I’m back, but education news stops for no woman! Here is the rundown of the big school news today and over the weekend:

  • In case you missed it last week, we sorted out how a controversial proposal from the San Diego teachers union has played out in other school districts nationwide. It’s hard to draw any simple conclusions, especially because the local union recently tailored the wording of its proposal, but we round up stories from elsewhere to explain what San Diego could learn from them.
  • The Los Angeles Times reports on the showdown in San Diego Unified over “value-added” data that try to track how individual teachers impact their students’ test scores. Superintendent Terry Grier wanted it; the teachers union was against it. This article gives a good explanation of the debate and how it impacted Grier’s relationship with the school board here. The reporters also give this breakdown of the key findings from value-added research.
  • The Union-Tribune zeroes in on Alpine schools to see how budget cuts impact a small school district.
  • Also from the UT: The County Office of Education is still looking for a corporate sponsor to lend their name — and $3 million — to its outdoor school. Donors have stepped up for other programs.
  • San Diego News Network reports on the counter-protests when an anti-gay, anti-Semitic church group showed up at San Diego High School on Friday.
  • The North County Times writes about a Carlsbad school with a special academy where history is taught through film.
  • Math scores in California aren’t pretty, the San Francisco Chronicle reports. The Golden State ranked above only Mississippi, Alabama and the District of Columbia when it comes to 4th grade math.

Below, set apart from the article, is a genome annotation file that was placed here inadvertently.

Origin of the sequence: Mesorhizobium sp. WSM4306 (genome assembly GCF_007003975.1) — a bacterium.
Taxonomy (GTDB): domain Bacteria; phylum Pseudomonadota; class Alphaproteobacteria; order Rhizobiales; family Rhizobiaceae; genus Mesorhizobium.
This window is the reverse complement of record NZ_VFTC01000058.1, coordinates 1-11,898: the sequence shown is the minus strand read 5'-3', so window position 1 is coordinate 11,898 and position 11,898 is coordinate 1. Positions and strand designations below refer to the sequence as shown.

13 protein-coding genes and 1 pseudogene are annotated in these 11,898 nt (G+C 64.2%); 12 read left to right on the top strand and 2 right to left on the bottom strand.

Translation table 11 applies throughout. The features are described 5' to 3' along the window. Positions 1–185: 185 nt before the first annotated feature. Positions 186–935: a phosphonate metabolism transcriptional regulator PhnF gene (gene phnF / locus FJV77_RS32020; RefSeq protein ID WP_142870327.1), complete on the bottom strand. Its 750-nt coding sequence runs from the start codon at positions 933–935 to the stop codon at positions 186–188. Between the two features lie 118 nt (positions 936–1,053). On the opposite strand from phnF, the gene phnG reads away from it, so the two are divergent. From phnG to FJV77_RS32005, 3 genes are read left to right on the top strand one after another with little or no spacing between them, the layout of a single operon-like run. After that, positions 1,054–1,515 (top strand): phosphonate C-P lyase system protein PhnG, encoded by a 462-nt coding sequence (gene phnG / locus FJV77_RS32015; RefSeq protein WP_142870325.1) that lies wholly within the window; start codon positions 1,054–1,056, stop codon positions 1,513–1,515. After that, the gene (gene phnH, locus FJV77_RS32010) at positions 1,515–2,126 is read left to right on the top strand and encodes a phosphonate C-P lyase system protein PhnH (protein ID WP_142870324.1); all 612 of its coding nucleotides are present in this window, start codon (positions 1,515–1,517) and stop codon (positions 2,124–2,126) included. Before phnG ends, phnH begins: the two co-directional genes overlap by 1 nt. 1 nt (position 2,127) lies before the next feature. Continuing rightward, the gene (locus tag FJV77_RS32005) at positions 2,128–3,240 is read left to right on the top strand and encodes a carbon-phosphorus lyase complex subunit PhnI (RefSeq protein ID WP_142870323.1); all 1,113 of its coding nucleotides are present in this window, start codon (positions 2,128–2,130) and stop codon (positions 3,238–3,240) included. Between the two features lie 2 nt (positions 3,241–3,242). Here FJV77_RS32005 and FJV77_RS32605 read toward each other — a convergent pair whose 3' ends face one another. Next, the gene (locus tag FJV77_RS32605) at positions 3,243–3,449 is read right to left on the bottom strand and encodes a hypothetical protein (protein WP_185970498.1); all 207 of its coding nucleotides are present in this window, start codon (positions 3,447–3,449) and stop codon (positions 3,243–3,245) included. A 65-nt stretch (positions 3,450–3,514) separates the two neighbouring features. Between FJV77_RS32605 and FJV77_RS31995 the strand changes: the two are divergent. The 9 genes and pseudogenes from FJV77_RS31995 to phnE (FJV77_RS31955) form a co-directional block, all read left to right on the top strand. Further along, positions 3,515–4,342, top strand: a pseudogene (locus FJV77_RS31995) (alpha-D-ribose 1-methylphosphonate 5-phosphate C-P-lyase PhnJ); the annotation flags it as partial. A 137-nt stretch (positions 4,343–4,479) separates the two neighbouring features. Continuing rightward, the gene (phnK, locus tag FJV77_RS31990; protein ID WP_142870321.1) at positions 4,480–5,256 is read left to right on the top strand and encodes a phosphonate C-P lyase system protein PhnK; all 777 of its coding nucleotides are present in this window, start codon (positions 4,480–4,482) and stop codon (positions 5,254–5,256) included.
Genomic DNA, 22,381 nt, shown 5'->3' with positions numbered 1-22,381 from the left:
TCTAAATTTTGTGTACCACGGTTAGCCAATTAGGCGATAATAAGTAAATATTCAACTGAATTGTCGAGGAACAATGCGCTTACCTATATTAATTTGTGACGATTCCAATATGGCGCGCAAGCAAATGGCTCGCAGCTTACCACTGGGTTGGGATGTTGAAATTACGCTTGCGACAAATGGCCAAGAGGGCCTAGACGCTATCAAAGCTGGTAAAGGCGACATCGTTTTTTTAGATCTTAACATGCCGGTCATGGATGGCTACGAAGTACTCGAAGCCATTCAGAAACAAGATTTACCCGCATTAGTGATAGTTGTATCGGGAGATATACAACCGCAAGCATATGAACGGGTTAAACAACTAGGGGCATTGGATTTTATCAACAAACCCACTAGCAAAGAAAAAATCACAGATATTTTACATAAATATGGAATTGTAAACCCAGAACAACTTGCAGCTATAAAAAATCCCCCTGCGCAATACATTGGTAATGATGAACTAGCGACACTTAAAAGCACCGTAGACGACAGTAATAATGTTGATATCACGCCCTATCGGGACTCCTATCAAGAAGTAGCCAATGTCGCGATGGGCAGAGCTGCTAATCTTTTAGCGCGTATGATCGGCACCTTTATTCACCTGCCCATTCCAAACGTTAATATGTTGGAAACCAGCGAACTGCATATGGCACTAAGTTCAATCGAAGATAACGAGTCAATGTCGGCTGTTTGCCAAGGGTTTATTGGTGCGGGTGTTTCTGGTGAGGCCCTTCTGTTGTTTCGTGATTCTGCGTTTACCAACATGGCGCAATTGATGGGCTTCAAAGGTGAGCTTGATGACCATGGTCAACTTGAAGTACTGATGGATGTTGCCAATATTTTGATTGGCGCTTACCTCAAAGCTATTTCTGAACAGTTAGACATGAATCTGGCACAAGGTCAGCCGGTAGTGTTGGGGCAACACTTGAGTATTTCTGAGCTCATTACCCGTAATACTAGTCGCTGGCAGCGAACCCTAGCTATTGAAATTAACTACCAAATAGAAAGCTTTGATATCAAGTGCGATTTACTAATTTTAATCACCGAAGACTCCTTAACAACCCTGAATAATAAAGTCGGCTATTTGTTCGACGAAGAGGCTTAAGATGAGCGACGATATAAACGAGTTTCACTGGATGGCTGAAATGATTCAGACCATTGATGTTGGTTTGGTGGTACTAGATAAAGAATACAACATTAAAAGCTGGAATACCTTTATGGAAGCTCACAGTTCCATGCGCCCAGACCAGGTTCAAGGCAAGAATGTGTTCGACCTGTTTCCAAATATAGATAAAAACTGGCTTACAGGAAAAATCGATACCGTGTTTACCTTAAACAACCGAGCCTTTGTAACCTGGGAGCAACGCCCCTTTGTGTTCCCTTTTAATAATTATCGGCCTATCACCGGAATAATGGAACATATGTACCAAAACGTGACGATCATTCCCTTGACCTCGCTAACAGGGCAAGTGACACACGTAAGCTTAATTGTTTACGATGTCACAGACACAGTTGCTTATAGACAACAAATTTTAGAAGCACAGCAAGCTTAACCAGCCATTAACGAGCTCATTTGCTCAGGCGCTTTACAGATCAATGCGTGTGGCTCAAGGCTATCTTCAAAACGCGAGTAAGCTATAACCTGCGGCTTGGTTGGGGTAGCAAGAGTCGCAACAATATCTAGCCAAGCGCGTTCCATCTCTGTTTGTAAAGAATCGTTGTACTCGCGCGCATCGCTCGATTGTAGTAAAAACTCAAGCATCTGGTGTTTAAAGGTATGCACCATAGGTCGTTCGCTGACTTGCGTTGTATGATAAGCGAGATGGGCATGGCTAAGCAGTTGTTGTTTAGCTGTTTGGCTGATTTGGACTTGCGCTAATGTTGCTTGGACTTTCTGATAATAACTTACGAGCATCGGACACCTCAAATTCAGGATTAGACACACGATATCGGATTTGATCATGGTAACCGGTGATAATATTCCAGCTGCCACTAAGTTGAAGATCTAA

• An Oakland school board member announced he will will step down after the school district attorney told him that his job at a youth nonprofit posed a conflict of interest, the Oakland Tribune writes.
  • The Washington Post writes about digital textbooks, highlighting California as one of the biggest pioneers in this regard. But the push raises questions about access for kids who don’t have computers at home or share them at school.
  • The Wall Street Journal takes a new teachers contract in New Haven as a springboard to talk about the key battles for teachers unions and the Obama Administration — and where they could be finding agreements on touchy issues such as teacher evaluation. Alexander Russo, blogger extraordinaire, doesn’t buy the idea that this is a national trend.
  • One blogger asks: What if we paid and evaluated newspaper pundits based on their judgment and accuracy, just like many such pundits are proposing we do for teachers and their job performance?
  • Forty percent of schoolteachers surveyed nationwide seem to be disappointed and disheartened by their jobs, Education Week reports. The results were gathered by two nonprofits.
EMILY ALPERT

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